What type of program will you look for then?
I’m not sure. There are many amazing schools, public and private, each with their own set of strengths and weaknesses. I’d like to think my daughter could benefit from and contribute to all of them.
How do you document your child's learning either for yourselves, the state, or for when you plan to re-enter traditional school?
We keep nearly everything she works on. We’ve got “art” from when she was 2. But I’m not super-concerned about documentation for external sources. I suspect her work is more strongly documented here than it would be anywhere else.
How do you monitor your child’s skill levels?
We do follow curriculums that are used by schools -- we just choose our favorites. So all our core subjects are still leveled and standardized. Since it’s just-in-time learning, I probably have a better idea of where she’s at than most teachers would for their students.
What is the hardest? What has been the biggest challenge in homeschooling? What do you like least about it?
Relatively speaking, none of this is is as hard or as challenging as a rush-hour commute. It’s all good fun. For me, if there were something I didn’t particularly like that my daughter were interested in or needed to learn, I’d probably just find an outside provider. Or get my spouse to do it.
How has your homeschooling approach changed since you began?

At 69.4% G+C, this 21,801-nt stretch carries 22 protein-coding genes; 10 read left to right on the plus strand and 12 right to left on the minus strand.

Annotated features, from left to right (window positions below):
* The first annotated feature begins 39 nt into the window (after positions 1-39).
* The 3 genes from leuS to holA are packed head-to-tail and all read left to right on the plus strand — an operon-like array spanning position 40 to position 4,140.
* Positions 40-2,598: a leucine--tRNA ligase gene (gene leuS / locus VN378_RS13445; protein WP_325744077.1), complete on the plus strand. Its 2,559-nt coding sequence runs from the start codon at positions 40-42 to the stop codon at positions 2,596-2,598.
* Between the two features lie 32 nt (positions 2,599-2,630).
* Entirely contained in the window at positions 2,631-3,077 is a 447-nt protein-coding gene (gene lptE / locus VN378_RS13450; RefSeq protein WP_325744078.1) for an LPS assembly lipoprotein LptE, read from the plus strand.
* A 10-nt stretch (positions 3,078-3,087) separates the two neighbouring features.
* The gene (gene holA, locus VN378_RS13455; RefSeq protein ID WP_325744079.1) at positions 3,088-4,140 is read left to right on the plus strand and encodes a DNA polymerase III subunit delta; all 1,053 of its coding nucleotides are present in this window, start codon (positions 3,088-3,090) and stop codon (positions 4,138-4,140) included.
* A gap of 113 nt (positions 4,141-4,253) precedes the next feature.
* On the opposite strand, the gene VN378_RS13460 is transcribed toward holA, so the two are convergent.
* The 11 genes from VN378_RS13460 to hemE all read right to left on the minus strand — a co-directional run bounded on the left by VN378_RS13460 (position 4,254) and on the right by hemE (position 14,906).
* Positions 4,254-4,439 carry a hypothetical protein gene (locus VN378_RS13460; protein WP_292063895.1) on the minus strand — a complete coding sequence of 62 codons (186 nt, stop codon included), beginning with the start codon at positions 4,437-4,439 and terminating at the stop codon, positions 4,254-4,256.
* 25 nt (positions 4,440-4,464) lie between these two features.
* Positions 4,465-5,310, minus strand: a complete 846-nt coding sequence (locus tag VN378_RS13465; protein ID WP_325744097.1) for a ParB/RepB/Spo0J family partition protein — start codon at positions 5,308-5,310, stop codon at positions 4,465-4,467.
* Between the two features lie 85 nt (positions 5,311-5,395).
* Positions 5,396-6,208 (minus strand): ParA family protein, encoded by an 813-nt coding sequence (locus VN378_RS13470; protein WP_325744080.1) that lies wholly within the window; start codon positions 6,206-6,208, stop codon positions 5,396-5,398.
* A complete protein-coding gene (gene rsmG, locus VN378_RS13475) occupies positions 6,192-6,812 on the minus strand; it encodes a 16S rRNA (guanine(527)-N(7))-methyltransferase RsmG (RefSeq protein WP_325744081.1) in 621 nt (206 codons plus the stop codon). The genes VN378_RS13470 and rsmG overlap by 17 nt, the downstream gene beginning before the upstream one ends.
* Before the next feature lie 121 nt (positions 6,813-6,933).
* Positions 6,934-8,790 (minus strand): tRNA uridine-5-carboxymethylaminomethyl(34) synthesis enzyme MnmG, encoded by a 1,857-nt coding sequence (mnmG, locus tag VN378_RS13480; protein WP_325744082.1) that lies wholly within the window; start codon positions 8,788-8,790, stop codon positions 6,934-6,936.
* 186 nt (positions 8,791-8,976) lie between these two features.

It’s become a little more relaxed and routine. Which can be an advantage or disadvantage. A blank slate is much more flexible and creative but it’s also more time-consuming and inefficient. Once routines and processes are developed, things go more smoothly but innovation and flexibility becomes more challenging. So, it’s important to keep a fresh perspective and always be on the lookout for trying new things.
As a homeschooling parent, what is your own special take on it?
We’ve really been enjoying it. We’ve learned a lot -- myself and my daughter -- about academic topics from raising milkweed bugs to the emperors of China. And we’ve also learned a lot about learning and what we like and don’t like.
Please share 5 tips for parents thinking of homeschooling their child(ren).
1) There are as many good ways and reasons to homeschool as there are homeschoolers. But they’re all like having your own mini-startup. If you’ve got an independent, entrepreneurial spirit and would like to encourage that in your children, then it might be a good fit.
2) Make it your own -- there’s no one right way or reason for homeschooling. Ours has definitely a more academic tilt than most but that doesn’t mean it’s the best or only way. Discover as many options as possible and choose what works best for you.
3) If possible, try to give it at least two years. A good portion of the first year is spent finding your style and it takes a second year to get into a good rhythm.
4) One practical tip is have a dedicated space or table or area for homeschooling only. This creates a physical delineation between school-on and school-off. Having a fixed schedule also helps enhance that delineation.
5) Do it now while you can.
Thank you so much for sharing your journey with us Stephanie!